It turned out to be both a very fun and edifying project. I had three great editors to work with. Whether I subscribe to John 3:16 is immaterial to my education; what is material is that the rise of Christianity is an important event in the history of western civilization, and I ought to have perspective on it. I could not have researched this work without acquiring this. In short, if you love ancient history, the Judeo-Christian scriptures are among your ancient sources. You may, if they are not your religious scriptures (or perhaps if they are, or because they are; your call), evaluate their credibility with the same historiographical eye with which you’d examine Tacitus or Plutarch, and conclude what you will. What you cannot do is dismiss them, even if you’re an atheist. Not if you are worth a damn as an historian, you cannot. Whether you believe the supernatural parts is no more material here than if you were studying Native American oral traditions, or even Scientology.
Having not yet received my complimentaries, I don’t know how much of what I wrote and was paid for was actually printed. I’m pretty sure a lot of it was, and that I did a disproportionate share of the book, because in the Amazon blurb, most of the features they mention, just so happens I authored those particular manuscripts. The basic process is that I’m either presented with topics, or invited to select from a list, or asked to suggest a list. Sometimes all three happen. The editors make some decisions (usually with some input from me, naturally) on length and subjects, and assign me the work. I do it and turn it in. The sooner I do that, the sooner I get a new assignment, so it is in my best interests to bust my butt and get all over that.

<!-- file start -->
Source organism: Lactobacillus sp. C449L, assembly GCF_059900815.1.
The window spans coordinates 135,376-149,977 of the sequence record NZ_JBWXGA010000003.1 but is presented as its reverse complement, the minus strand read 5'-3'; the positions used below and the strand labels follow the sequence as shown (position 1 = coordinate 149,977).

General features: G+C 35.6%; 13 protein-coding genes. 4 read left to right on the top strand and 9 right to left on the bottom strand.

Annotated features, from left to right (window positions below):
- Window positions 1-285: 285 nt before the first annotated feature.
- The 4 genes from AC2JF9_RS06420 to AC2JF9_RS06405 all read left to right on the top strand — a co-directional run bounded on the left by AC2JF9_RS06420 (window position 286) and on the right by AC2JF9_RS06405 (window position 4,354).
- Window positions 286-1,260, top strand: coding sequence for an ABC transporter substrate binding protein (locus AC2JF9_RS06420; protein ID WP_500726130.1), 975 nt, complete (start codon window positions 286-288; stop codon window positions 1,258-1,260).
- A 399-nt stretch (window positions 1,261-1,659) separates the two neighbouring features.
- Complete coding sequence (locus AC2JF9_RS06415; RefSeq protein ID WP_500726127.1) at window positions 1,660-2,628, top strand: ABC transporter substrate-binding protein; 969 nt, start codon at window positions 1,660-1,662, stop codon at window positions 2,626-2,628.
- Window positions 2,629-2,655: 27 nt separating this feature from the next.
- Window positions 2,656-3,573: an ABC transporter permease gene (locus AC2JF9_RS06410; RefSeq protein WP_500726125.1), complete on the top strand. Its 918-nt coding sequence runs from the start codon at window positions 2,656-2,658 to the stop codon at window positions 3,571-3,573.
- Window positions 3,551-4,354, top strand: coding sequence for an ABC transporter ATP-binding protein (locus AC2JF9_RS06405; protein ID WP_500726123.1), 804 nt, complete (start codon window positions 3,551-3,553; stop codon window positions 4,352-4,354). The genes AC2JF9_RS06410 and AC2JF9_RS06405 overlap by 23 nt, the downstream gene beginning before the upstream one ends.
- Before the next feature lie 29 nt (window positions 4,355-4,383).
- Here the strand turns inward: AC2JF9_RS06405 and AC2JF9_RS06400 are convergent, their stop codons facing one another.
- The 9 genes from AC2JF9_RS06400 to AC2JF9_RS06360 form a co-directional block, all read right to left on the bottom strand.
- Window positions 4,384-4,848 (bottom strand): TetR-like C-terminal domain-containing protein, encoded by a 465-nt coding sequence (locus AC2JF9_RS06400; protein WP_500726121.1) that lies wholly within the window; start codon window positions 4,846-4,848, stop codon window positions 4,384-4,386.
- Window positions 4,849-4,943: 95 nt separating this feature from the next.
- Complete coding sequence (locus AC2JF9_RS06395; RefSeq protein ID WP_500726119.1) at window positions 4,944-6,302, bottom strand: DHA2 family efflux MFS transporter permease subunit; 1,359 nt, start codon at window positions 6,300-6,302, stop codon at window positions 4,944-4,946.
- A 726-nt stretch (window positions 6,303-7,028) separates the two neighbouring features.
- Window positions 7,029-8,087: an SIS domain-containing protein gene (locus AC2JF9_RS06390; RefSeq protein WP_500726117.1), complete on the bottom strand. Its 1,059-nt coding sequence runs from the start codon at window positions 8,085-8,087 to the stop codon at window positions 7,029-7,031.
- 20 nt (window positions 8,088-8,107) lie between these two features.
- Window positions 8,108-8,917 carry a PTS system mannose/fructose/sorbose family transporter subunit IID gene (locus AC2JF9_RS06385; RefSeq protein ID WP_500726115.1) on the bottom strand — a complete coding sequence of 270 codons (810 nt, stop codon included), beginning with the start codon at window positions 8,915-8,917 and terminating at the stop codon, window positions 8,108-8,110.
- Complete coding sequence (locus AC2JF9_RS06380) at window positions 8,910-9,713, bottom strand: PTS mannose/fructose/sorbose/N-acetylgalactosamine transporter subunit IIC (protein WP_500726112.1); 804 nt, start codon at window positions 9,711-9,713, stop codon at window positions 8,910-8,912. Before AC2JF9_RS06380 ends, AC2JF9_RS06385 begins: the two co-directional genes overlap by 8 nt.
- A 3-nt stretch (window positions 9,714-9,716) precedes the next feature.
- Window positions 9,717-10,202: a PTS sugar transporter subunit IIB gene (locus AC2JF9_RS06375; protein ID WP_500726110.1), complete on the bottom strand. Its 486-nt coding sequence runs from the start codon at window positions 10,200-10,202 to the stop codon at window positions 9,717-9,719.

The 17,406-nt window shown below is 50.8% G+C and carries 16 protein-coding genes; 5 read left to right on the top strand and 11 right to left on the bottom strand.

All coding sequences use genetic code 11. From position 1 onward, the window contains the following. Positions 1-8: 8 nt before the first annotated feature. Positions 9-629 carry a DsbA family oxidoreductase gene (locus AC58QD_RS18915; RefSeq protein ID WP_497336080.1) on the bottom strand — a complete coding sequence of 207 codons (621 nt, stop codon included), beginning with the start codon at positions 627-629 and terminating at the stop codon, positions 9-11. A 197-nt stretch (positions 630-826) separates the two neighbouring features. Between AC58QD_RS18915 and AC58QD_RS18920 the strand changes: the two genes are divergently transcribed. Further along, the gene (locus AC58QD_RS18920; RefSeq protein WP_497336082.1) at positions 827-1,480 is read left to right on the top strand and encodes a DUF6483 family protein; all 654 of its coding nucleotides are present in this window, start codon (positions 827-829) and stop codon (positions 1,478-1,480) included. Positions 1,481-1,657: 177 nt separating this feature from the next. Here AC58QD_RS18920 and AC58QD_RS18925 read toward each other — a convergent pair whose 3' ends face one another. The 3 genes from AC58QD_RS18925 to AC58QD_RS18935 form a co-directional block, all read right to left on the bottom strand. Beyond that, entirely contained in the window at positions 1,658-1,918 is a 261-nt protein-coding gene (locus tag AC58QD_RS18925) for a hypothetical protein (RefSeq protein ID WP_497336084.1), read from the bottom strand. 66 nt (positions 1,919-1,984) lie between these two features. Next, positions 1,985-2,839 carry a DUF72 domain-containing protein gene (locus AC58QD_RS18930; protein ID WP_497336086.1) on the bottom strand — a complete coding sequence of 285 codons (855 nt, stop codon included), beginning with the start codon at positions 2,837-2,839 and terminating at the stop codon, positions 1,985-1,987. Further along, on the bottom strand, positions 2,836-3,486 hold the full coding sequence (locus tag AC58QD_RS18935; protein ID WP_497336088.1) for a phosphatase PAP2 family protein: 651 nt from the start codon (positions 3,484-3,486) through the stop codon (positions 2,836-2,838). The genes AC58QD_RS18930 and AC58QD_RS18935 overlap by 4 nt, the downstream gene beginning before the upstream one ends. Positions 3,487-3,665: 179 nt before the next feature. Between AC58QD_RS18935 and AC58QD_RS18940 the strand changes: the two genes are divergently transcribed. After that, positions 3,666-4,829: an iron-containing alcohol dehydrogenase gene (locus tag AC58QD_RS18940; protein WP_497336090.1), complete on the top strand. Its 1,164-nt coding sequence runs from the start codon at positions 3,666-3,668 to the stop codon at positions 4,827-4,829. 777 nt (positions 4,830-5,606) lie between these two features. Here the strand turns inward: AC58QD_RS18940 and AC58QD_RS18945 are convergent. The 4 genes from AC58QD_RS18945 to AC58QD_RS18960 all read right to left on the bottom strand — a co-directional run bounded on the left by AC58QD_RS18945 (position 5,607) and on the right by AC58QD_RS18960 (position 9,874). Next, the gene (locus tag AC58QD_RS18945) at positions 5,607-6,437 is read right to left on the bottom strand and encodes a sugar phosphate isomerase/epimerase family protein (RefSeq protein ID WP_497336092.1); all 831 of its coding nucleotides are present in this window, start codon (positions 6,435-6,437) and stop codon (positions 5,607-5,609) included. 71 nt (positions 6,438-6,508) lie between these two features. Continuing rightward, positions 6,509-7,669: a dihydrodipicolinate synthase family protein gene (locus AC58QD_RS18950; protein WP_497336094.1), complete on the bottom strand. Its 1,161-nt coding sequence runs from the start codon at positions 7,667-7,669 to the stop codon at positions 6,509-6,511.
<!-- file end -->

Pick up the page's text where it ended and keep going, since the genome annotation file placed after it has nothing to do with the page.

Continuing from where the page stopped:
I am contractually obligated and expected, upon request, to rewrite or edit MS to the editors’ satisfaction. Sometimes this is wanted, sometimes not. But once I turn it in, I have very little influence over how the MS is used (if at all). The publisher may use it in this book, or in a future book, in as many as they wish, with or without attribution to me (though they have historically been quite kind about that). I have transferred the ownership rights, and in so doing, have warranted that they are rightfully mine to transfer (meaning, that it was my original work). The publisher’s duty to me ends when I am paid. That said, I’m very fortunate to write for PIL, because they’ve nearly always been kinder to me than the strict letter of the contract obligates. They’ve been classy and professional and considerate, and I’m pleased that my name is in over a dozen of their books. Good advice for ‘lancers: try and be classy, professional and considerate to your editors. If you are, you’ll probably be seeing them again. People prefer to work with people who are easy to work with.
The whole process can take months to a year. I know it’s going live when they contact me for a contributor bio. That seems to be the publisher equivalent to a submarine skipper ordering the last man down the hatch to dog and secure it–when that happens, next step is to submerge.
Anyway, if you’re interested in some thoughtful takes on matters Biblical, the new book may be of interest.